Fetal Cell Count™ Kit

The Fetal Cell Count™ Kit is used for the Diagnosis of Fetomaternal Hemorrhage (FMH). It is a complete solution for the assay for routine diagnosis of Fetomaternal Hemorrhage using Anti-CA and Anti-HbF.

Features

  • Unique quantification of Fetomaternal Hemorrhage by flow cytometry
  • Complete assay for routine diagnosis of Fetomaternal Hemorrhage
  • Detection as low as 0.02% fetal cells in maternal blood
  • Detection of fetal haemoglobin (HbF) and Carbonic Anhydrase (CA)
  • Simple and easy handling procedure
  • IVD/CE registered
  • Determination of Fetomaternal Hemorrhage
  • Pregnancy with suspected RhD incompatibilities
  • Abdominal trauma
  • Recognize fetal cells in maternal Thalaessemia circulation
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Product code: IQP-363

Introduction

Detection and quantification of fetal red blood cells (fRBCs) in maternal blood samples is essential for obstetrical management. Measurement of fRBCs is critical as the extent of Fetomaternal Hemorrhage (FMH), the transplacental passage of fRBCs into the maternal circulation, has consequences for further treatment of mother and child. Frequency and size of FMH is directly influenced by complications in abdominal trauma, suspected placental injury or after a caesarean section. Severe FMH may lead to intra-uterine death. In case of antigen incompatibility between mother and child FMH may result in respiratory problems or anaemia, like Haemolytic Disease of the Newborn.

Adult RBC’s contains a population of HbF (F-cells), which can be differ between 0 and 14%. The F-cells can give a positive result in the Kleihauer-Betke acid-elution test or single HbF flow cytometry test. These F-cells may be the result of physiological variations during pregnancy or traits such as thalassemia, sickle cell anaemia or hereditary persistence of fetal haemoglobin.

The detection (and thus enumeration) of fRBCs is used to calculate the extent of FMH, either in case of trauma with suspected placental injury or in the situation of a RhD incompatibility between the fetus and the mother. The amount of fRBCs is a measure for the prevention of hemolytic disease of the newborn using (prophylactic) anti-D therapy.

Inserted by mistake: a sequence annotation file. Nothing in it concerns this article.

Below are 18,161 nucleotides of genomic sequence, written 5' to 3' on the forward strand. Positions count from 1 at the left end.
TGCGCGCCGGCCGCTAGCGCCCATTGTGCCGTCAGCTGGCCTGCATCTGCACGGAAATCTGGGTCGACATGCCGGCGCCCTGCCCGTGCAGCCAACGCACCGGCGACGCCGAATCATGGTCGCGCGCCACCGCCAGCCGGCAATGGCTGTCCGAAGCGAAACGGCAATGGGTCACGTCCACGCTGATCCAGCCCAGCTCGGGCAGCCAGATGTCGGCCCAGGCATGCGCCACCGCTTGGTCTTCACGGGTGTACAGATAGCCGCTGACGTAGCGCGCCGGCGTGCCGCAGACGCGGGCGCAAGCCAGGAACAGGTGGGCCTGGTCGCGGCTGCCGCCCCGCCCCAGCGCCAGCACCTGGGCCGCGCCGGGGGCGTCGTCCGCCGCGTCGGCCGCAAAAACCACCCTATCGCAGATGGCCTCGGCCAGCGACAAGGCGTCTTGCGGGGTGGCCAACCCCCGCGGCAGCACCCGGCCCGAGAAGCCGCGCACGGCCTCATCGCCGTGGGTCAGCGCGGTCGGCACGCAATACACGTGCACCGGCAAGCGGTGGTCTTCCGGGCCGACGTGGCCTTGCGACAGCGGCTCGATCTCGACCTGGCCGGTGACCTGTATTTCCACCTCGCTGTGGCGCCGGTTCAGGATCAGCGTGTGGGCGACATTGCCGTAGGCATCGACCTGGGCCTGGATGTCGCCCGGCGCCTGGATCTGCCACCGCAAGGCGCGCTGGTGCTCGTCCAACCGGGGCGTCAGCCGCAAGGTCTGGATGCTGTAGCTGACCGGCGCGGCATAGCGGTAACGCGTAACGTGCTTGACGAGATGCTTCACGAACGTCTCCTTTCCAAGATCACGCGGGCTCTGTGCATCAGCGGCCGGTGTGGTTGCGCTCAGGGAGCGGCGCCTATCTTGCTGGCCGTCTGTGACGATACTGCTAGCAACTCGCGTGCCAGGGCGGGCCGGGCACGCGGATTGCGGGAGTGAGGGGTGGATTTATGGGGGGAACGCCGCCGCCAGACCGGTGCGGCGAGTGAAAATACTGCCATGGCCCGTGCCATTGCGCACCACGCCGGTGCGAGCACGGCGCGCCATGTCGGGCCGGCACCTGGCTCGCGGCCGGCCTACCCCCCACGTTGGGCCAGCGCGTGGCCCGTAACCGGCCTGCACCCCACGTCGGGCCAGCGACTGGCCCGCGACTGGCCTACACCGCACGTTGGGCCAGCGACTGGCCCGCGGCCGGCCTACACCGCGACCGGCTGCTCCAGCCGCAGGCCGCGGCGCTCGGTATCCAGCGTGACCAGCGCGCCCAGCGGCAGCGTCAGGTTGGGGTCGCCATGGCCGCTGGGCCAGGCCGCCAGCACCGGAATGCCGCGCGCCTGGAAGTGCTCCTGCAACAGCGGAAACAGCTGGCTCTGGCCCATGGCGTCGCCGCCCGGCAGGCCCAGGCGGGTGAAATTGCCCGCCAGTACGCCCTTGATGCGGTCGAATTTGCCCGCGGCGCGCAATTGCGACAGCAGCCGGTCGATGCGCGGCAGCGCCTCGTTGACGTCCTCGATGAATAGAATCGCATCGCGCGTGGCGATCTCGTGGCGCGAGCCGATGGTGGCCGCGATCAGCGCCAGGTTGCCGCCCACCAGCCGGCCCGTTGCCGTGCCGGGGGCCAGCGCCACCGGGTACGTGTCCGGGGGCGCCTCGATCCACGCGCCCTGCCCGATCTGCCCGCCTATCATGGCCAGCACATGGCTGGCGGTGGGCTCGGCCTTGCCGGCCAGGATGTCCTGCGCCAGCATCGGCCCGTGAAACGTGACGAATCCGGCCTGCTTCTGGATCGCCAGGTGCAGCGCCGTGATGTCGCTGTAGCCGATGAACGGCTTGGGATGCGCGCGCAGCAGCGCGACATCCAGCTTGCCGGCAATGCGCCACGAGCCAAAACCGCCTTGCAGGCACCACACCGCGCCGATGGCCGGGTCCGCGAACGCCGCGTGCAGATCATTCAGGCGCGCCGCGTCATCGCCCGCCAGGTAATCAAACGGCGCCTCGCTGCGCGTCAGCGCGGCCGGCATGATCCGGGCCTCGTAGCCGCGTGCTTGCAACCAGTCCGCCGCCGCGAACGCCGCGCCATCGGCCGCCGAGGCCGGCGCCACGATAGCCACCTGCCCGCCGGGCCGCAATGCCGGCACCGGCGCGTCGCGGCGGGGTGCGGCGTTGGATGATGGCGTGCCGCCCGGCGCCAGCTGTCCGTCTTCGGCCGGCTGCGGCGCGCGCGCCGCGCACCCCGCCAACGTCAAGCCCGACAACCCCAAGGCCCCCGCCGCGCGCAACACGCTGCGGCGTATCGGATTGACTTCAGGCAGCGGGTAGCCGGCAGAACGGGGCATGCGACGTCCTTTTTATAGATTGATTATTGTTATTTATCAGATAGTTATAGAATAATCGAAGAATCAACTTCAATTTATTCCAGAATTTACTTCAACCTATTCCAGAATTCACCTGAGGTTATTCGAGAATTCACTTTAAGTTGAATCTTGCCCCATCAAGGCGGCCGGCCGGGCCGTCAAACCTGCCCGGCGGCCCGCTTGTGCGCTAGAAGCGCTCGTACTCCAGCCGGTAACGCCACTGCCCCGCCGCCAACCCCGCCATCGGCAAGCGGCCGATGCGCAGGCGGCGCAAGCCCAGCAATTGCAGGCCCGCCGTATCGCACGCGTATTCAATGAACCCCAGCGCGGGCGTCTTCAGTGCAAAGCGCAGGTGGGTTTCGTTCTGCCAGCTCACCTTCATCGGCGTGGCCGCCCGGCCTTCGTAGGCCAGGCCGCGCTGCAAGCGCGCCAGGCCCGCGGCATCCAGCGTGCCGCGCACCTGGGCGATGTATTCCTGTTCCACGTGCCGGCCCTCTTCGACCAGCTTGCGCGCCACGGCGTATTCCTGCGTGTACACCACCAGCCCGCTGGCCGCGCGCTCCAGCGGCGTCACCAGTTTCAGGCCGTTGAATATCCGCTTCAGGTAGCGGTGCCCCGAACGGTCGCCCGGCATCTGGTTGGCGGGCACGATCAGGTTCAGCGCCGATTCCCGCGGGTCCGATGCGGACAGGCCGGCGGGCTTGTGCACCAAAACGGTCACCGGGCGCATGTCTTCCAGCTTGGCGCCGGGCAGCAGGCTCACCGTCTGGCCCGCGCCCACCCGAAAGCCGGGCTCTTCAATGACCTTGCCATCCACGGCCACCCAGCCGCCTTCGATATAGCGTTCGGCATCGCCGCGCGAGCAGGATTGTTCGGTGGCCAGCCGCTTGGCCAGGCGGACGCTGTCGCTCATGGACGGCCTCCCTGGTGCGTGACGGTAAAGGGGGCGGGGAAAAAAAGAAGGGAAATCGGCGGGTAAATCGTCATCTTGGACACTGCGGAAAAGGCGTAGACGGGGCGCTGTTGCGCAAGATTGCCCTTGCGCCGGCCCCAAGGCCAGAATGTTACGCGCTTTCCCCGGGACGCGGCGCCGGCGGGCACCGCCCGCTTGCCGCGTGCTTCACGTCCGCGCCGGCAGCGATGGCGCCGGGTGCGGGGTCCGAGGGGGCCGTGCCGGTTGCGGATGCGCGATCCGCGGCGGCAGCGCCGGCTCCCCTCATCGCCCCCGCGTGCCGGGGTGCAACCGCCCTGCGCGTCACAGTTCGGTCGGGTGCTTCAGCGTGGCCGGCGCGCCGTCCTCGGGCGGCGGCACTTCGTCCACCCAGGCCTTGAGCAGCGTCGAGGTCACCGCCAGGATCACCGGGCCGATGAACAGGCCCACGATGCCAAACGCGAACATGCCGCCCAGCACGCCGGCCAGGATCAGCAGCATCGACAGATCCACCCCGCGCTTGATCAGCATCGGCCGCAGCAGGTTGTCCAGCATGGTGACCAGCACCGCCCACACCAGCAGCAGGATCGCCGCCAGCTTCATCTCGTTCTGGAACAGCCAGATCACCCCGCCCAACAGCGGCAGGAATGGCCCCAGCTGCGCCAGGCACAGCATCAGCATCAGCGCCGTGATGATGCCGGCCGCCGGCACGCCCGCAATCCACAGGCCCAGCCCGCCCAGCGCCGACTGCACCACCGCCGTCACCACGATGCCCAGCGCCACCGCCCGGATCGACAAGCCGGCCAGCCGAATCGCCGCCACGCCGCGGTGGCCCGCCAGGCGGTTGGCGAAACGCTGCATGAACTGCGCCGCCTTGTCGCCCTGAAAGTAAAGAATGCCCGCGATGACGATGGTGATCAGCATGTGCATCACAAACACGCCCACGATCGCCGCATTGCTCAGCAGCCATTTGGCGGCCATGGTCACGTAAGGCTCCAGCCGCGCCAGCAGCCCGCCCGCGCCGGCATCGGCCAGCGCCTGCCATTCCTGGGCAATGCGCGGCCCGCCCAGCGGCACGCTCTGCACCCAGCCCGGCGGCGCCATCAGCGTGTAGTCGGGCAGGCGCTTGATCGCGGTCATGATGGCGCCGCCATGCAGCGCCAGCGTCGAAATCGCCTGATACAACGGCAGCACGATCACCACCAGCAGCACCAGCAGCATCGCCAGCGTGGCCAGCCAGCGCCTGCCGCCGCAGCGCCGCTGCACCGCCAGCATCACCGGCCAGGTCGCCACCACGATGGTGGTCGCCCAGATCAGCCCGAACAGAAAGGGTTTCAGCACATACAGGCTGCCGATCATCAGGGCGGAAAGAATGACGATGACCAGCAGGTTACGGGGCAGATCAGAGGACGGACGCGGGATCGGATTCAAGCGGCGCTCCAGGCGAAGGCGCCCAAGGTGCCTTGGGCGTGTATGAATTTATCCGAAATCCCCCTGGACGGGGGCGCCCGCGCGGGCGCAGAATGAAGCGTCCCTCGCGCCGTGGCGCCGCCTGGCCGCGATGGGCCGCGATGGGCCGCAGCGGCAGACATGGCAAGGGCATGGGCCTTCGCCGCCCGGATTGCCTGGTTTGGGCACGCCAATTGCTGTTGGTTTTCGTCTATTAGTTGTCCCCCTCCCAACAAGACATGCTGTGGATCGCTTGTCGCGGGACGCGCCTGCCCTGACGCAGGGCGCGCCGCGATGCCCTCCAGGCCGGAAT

Principle of the Fetal Cell Count™ Kit

The Fetal Cell Count™ Kit assay is a flow cytometry product. The assay is based on a  patented combination of two antibodies. One is directed against HbF while the second is specific for carbonic anhydrase (CA), an enzyme present in adult RBCs and, at very low detectable level, in late pregnancy stage. •    Results within 90 minutes •    Precise and accurate detection of fRBCs •    Intracellular detection of HbF and CA •    Distinguishes between fRBCs and maternal F-cells and RBCs, it eliminates subjective interpretations an empiric signal cutoffsCytogramm_FetalCellCount_Kit - IQ ProductsCytograms illustrating typical data obtained with the Fetal Cell Count Kit A1; fetal RBCs / A2; F-cells / A4; maternal RBCs.

Conclusion
The data demonstrate the usefulness of CA as a red blood cell marker. It allows, in combination with HbF, an accurate discrimination between the different RBC populations in maternal blood. Without the use of this second marker, discrimination between the fetal RBCs and the variable concentrations of HbF containing maternal F-cells becomes less precise.

1. Valérie Porra et al,  Identification and quantification of fetal red blood cells in maternal blood by a dual-color flow cytometric method:evaluation of the Fetal Cell Count kit, Transfusion, 2007;47:1281-1289

2. Liesbeth Bakker-Jonges et al, The Detection of Foetal Red Blood Cells in Maternal Blood Samples by Dual Flow Cytometry, Haematology, 2008, 58-60